Popping Up Everywhere! Major U.S. Cities' Using THIS Solution To Combat Homeless Crisis

By Lisa Pelgin | Saturday, 15 June 2024 08:45 AM
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Image Credit : Photo by Getty Images

In the heart of downtown Atlanta, a once desolate parking lot has been transformed into a vibrant micro community, providing shelter and a sense of belonging to individuals who were previously homeless.

The innovative housing solution, known as "The Melody," is made up of repurposed shipping containers, now serving as cozy studio apartments for its residents.

According to ABC News, the once dreary parking lot has been revitalized with artificial turf, potted plants, and even a dog park. The shipping containers have been converted into 40 insulated studio apartments, each equipped with a bed, HVAC unit, desk, microwave, small refrigerator, TV, sink, and bathroom.

Cynthia Diamond, a 61-year-old former line cook who was once chronically homeless, expressed her gratitude for her new home. "I’m just so grateful. I have my own door key. I ain't got to worry about nobody knocking on my door, telling me when to eat, sleep or do anything. I’m going to stay here as long as the Lord allows me to stay here,” she said.

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In the face of escalating homelessness rates and ineffective solutions, city officials across the U.S. are turning to rapid housing options that emphasize three key factors: small, quick, and cheap. These micro communities, unlike traditional shelters, provide stability and, when coupled with comprehensive services, can more effectively guide residents towards secure housing.

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Denver has already launched three micro communities and converted five hotels to accommodate individuals who were previously homeless. Austin, Texas, boasts three villages of "tiny homes," while Los Angeles has a 232-unit complex made up of stacked shipping containers.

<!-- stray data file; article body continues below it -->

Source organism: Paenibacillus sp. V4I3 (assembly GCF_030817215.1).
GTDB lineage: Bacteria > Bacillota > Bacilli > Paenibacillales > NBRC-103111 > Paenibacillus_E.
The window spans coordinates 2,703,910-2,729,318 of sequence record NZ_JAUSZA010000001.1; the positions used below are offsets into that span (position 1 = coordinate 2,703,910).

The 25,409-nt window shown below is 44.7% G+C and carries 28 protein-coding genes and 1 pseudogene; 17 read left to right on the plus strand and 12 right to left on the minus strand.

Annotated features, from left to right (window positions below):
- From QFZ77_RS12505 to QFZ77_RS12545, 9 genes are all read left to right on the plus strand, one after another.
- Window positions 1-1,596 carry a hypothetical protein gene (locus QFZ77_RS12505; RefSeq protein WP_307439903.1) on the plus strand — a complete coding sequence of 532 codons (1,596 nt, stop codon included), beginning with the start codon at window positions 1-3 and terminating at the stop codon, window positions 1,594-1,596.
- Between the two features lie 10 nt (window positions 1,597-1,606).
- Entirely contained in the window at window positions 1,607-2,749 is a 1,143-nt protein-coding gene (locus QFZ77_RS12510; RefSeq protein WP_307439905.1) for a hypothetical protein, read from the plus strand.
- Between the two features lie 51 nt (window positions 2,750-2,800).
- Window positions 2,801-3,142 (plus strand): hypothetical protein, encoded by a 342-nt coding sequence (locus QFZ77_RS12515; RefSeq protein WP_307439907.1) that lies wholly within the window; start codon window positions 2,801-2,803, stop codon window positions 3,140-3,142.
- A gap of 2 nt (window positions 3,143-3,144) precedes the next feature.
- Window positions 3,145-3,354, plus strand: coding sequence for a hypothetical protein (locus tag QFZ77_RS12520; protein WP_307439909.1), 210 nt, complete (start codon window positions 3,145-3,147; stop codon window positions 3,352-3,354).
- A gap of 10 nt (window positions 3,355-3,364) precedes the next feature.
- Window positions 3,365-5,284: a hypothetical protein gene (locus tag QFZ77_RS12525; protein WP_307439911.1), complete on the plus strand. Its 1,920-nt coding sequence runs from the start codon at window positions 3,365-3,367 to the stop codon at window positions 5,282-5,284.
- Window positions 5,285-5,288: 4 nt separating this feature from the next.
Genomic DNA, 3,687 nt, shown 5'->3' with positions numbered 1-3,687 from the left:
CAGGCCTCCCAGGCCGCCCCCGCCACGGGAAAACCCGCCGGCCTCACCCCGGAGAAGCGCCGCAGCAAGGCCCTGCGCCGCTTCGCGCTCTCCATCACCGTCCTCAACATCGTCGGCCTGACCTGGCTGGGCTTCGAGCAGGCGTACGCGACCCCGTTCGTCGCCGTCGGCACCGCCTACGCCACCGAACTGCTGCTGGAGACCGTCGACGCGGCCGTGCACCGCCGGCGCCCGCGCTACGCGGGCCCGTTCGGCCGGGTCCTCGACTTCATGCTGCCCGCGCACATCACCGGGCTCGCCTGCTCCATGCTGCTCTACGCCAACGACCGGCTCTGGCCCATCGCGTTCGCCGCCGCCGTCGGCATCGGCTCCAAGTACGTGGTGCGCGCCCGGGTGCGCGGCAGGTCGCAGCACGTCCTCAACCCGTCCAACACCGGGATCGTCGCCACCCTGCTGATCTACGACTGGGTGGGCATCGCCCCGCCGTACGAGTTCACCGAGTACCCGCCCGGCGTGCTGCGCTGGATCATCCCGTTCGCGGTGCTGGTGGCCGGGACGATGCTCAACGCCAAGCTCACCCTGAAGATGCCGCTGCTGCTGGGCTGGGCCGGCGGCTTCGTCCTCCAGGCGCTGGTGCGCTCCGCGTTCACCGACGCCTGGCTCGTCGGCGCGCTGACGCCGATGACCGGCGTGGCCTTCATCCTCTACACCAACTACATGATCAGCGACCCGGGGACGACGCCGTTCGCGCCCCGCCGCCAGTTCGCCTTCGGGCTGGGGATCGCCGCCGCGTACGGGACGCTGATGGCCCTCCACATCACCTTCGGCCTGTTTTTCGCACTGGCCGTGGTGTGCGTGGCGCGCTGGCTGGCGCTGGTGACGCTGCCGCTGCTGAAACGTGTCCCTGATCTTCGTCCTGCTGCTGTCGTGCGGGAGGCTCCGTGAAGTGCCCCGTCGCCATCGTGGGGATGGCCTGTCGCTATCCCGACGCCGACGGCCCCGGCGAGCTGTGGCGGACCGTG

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Denver Mayor Mike Johnston, who has been instrumental in the city's new micro community initiative, likened housing to a ladder. “Folks that are literally sleeping on the ground aren't even on the first rung,” he said. The city's micro communities offer that crucial first rung, providing tiny, transitional homes for those in need.

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City data reveals that over 1,500 people have been moved indoors through the program, with over 80% still in the housing as of last month. These cost-effective units are particularly beneficial for cities with high housing costs, where transitioning such a large number of people directly into apartments would not be financially viable.

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Both Atlanta's and Denver's programs serve as stepping stones, aiming to secure employment and more permanent housing for their residents. Denver's goal is to transition people out within six months.

Eric Martinez, a 28-year-old who has spent most of his life oscillating between the street and the bottom rung, is one of the individuals benefiting from this program. Born into the foster care system, Martinez has grappled with substance use while couch surfing and living in tents.

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“It’s kind of demeaning, it makes me feel less of a person,” Martinez confessed. “I had to get out of it and look out for myself at that point: It’s fight or flight, and I flew.”